Concern over social care vacancies

NEARLY 30% of children's social care posts in Essex are currently vacant, forcing bosses to scour former Eastern Bloc states and North America for staff, it has emerged.

NEARLY 30% of children's social care posts in Essex are currently vacant, forcing bosses to scour former Eastern Bloc states and North America for staff, it has emerged.

There is a national shortage of qualified social workers and yesterday Essex County Council admitted its vacancy rate was “a concern” - especially in children's social care where 28% of posts are currently unfilled.

Despite the staffing problems, social care bosses vowed that children were not at increased risk as a result of the gaps because workload was being prioritised.

But, last night, public service workers' union Unison voiced concerns both about the level of vacancies in Essex and about the quality of criminal record checking in some eastern European states.


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By taking on agency cover staff, the council has managed to whittle the social work gap down to about 13% - though the county council admits the number is “considerably higher” in Colchester, described by social care bosses as a “hotspot”.

Last year, the cost of employing 542 temporary social care staff in Essex amounted to £8.6 million.

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As well as employing the services of RS Locums to source between 35 and 50 qualified social workers from Canada, the council is also set to look to the Baltic States and Germany, where high unemployment rates have left “significant numbers of social workers out of work”.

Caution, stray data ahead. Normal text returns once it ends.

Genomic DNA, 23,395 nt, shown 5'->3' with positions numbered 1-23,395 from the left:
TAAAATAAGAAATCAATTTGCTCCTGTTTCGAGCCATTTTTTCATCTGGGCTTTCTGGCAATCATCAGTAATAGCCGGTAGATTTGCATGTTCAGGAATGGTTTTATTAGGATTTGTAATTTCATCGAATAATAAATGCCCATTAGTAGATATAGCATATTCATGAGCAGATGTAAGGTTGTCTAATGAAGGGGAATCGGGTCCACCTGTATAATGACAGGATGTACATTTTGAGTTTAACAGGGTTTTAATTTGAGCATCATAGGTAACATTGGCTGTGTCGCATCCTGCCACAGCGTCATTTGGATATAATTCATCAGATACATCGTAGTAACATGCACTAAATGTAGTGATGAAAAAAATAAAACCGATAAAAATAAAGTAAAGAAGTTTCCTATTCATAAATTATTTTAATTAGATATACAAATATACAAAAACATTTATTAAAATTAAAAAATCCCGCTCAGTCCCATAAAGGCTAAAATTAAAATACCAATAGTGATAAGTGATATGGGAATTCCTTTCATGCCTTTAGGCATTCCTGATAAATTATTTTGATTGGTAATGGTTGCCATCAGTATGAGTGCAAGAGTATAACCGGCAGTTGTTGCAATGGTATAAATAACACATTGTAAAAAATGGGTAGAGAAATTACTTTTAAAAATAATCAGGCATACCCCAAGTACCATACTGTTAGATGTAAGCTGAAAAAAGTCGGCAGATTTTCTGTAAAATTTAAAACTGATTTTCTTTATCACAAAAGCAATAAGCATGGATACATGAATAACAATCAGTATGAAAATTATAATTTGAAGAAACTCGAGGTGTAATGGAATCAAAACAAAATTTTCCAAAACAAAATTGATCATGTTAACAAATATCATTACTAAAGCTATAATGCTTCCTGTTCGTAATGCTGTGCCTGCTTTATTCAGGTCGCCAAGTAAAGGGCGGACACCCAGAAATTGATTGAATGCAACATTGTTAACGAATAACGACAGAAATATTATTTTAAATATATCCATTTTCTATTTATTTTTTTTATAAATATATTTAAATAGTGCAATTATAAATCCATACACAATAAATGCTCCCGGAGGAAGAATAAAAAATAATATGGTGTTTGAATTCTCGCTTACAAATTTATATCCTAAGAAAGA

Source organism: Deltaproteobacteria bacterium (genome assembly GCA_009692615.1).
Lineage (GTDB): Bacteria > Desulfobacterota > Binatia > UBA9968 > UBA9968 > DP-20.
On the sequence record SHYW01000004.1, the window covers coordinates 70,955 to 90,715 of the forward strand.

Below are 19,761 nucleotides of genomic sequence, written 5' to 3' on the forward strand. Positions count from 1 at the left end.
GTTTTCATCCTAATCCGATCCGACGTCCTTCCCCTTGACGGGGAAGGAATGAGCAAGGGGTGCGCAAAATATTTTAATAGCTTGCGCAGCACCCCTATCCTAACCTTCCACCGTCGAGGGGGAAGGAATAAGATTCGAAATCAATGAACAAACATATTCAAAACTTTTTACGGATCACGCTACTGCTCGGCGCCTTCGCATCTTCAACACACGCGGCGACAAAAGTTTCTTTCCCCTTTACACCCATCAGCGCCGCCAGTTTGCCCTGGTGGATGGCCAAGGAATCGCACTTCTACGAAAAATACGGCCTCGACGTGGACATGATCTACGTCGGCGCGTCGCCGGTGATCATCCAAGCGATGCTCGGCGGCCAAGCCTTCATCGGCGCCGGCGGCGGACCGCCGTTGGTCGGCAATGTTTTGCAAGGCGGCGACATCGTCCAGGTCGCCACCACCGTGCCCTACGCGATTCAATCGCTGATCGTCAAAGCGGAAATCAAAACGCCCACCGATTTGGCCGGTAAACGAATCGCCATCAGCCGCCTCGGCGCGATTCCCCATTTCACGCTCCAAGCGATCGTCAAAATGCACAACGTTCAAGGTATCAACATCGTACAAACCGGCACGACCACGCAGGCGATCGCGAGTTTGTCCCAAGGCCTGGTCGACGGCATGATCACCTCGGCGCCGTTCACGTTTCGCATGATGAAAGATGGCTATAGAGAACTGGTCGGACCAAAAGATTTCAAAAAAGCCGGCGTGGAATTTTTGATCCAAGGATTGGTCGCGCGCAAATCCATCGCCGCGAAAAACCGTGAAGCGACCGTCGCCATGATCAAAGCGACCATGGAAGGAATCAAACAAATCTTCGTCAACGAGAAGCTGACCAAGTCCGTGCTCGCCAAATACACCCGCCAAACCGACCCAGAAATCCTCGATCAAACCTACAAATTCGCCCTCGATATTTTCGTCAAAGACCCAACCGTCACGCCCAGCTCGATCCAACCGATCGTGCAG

A spokeswoman for the county council said: “Children in Essex are not at increased risk due to the vacancies because our social workers are highly-skilled and trained professionals and as with any job, the prioritisation of work load and high-level need cases within child protection and looked-after children is essential.

“There is a shortage of qualified social workers across the country and some areas of Essex have a higher vacancy rate than others.”

But the move to import qualified personnel from abroad - especially into the highly sensitive area of children's social care - has sparked concerns about criminal record checks and the risks such a scheme poses to some of Essex's most vulnerable people.

The spokeswoman said social workers drafted in from overseas were subjected to criminal record bureau checks and required registration with the General Social Care Council before working in the UK.

“Overseas social workers are interviewed and assessed against exactly the same standards that a UK worker would experience, including Criminal Records Bureau checks, eligibility to work, occupational health, professional and personal referencing and professional experience.

“On arrival in Essex, overseas workers are expected to complete a detailed and comprehensive six month induction process to learn UK practices and legislation.”

But Ann Vinden, head of Unison's local government division for the east of England, said yesterday: “I think it is appalling that we are having to recruit from other countries when, with proper training systems, return to social care programmes and staff development, we could easily fill vacant posts.

“Although I would not wish to comment on Canada, equivalents to the criminal record bureau checks in the UK are not always found elsewhere - especially in the Eastern Bloc - and this is a cause for concern.”

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